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OpenCL (short for Open Computing Language) is a open framework for writing programs for heterogeneous platforms. OpenCL specifies a programming language based on C++11 and APIs. It is mostly used to accelerate compute operations using graphics cards. OpenCL programs can be executed on or across other devices like CPUs, FPGAs and digital signal processors.

The OpenCL standard has been maintained by the Khronos Group since 2008. It was originally developed by Apple.


There are two main OpenCL standards, 1.0 from 2009 and 2.0 from 2013. Version 1.0 was followed by 1.1 in 2010 and 1.2 in 2011.

OpenCL 2.0, specified in 2013, added support for shared virtual memory, nested parallelism, pipes and C11 atomics. It was expanded with OpenCL 2.1 in 2015. OpenCL 2.2, specified in 2017, added support for the OpenCL C++ kernel language. It is a subset of the C++14 standard. OpenCL 2.2 will run on any hardware capable of running OpenCL 2.0 code if the OpenCL implementation for that hardware supports OpenCL 2.2.

Practical Use

Researches in computer science, mathematics and related subjects tend to use graphics cards to do accelerate calculations that would take far longer on a CPU. They are mostly doing this using the proprietary CUDA framework from Nvidia to do this. There are a whole lot of code written for CUDA and very little in terms of developer tools and libraries for OpenCL even though OpenCL is a open standard and CUDA is not.

There are, as of 2020, not that many fields or places where OpenCL is used for anything. That does not mean OpenCL could not be used where CUDA is, and it does not mean that CUDA is better. It simply means that one of the two competing standard became dominant and the other became mostly irrelevant.

GNU/Linux alternatives

Most GNU/Linux distribution carry several OpenCL implementations in their repositories, most of which are not at all useful for anything.

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TIP: You can use clinfo to see what OpenCL standard you are using and what it supports. Packages with OpenCL implementations will install a .icd file in /etc/OpenCL/vendors/ which specify what library should be used to execute OpenCL. You should ideally only have one file in that folder.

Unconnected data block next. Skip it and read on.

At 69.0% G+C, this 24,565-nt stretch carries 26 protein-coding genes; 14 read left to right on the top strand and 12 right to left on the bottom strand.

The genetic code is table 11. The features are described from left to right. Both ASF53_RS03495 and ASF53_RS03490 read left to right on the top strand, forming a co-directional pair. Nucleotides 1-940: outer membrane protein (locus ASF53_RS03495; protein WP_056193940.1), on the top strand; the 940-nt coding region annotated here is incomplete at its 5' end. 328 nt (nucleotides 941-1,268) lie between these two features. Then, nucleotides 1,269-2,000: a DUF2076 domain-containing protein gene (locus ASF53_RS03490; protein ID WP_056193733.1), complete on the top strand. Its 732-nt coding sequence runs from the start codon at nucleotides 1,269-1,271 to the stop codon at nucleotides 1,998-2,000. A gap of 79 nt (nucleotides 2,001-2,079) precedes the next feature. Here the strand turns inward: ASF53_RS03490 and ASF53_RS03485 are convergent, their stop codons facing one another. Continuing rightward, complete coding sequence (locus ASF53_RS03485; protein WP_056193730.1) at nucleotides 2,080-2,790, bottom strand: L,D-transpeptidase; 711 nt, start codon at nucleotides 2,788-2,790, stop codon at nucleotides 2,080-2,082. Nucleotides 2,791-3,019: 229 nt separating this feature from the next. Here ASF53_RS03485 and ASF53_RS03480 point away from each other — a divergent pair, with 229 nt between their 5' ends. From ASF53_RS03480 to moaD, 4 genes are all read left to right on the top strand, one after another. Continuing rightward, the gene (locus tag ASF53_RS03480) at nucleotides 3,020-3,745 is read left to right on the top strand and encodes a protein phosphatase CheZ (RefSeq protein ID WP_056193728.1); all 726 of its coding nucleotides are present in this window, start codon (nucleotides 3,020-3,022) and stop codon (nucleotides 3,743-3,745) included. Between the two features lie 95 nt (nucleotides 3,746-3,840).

MESA Gallium Compute (clover)

The Mesa graphics library comes with a OpenCL implementation called "Clover". Is is only capable of executing OpenCL 1.1 code regardless of what the hardware supports. All the distributions have this available and most of them install it along with the base system. There is a fair change you have it as a system default for OpenCL.

The Mesa "clover" OpenCL implementation is not very useful for anything due to its OpenCL 1.1 limitation.


pocl is a portable OpenCL 1.2 implementation for CPUs and CUDA-supported Nvidia graphics cards with many OpenCL 2.0 features implemented. Running OpenCL on a CPU misses the whole point of it and translating OpenCL to CUDA is slower than using CUDA directly. pocl is therefore mostly useless and a complete waste of time.

ROCm (Radeon Open Compute)

ROCm is a "universal platform for gpu-accelerated computing". It is, for practical purposes, a mostly working OpenCL 2.0 implementation for all AMD graphics cards made the last decade. It is not in any major distributions repositories. You will have to follow the instructions at to get this technology. Documentation for it is at

ROCm is the best option if you want to use OpenCL for anything on a GNU/Linux machine if you use one of the supported operating systems which are:

  • Ubuntu 16.04.6 (Kernel 4.15)
  • Ubuntu 18.04.3(Kernel 5.3)
  • CentOS v7.7
  • RHEL v7.7
  • SLES 15

Getting ROCm on other distributions can be quite problematic. Distributions do not have ROCm available in their repositories.

Getting ROCm to work for your use-case can be a bit problematic even if your distribution is among the supported ones. As an example, the video editor Davinci Resolve does not work with ROCm 2.1 or 3.0 but it happens to work fine with ROCm 2.2. You can't just install the latest ROCm version and expect everything OpenCL to just work.

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